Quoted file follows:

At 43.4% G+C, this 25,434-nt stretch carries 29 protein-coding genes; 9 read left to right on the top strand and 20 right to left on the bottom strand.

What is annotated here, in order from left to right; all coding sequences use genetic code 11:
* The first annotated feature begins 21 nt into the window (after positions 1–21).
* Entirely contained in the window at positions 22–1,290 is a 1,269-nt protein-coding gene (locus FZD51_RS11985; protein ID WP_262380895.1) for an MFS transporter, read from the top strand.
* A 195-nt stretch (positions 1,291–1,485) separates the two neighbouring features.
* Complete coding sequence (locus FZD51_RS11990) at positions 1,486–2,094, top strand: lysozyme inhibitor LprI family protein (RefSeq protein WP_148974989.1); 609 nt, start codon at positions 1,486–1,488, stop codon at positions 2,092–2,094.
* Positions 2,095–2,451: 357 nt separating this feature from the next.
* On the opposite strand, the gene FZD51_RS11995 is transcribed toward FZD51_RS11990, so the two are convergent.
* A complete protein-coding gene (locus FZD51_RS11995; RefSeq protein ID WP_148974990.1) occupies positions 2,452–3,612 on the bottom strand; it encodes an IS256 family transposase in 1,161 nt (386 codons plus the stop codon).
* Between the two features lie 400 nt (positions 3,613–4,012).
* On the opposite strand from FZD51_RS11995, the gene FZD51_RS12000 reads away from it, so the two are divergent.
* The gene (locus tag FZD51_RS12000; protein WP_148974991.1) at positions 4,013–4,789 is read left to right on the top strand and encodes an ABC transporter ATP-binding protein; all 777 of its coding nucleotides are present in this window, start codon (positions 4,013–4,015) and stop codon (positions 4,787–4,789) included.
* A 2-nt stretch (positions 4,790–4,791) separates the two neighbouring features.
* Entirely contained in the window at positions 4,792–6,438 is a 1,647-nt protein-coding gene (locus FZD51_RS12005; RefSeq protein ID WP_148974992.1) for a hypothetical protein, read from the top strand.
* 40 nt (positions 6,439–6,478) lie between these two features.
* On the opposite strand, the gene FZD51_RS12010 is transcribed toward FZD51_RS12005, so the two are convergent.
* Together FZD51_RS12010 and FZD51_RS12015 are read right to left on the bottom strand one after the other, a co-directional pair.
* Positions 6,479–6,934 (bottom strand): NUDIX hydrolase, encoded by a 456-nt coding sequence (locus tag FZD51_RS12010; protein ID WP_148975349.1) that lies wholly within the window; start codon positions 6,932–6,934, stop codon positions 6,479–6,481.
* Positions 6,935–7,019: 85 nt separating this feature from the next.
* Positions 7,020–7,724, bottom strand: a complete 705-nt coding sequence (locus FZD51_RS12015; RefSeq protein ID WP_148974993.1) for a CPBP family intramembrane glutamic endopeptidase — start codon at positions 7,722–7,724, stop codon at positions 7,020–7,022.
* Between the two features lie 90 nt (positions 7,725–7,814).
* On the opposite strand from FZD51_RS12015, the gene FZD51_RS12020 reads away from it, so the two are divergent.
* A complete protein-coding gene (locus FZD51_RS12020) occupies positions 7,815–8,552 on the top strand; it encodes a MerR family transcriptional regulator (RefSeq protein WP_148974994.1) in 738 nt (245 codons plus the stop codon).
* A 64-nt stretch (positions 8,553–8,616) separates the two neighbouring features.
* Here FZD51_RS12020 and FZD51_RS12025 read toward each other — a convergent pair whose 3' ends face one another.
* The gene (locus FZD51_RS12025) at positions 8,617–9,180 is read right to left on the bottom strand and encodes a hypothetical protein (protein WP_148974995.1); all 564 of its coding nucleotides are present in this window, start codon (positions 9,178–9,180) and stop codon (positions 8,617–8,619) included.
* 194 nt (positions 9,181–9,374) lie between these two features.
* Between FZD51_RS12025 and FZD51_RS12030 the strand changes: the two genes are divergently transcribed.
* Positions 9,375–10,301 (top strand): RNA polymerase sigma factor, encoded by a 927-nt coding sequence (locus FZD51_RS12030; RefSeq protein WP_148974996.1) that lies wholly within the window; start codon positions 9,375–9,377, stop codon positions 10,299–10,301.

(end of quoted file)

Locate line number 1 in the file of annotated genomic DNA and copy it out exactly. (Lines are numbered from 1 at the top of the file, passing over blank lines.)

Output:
At 43.4% G+C, this 25,434-nt stretch carries 29 protein-coding genes; 9 read left to right on the top strand and 20 right to left on the bottom strand.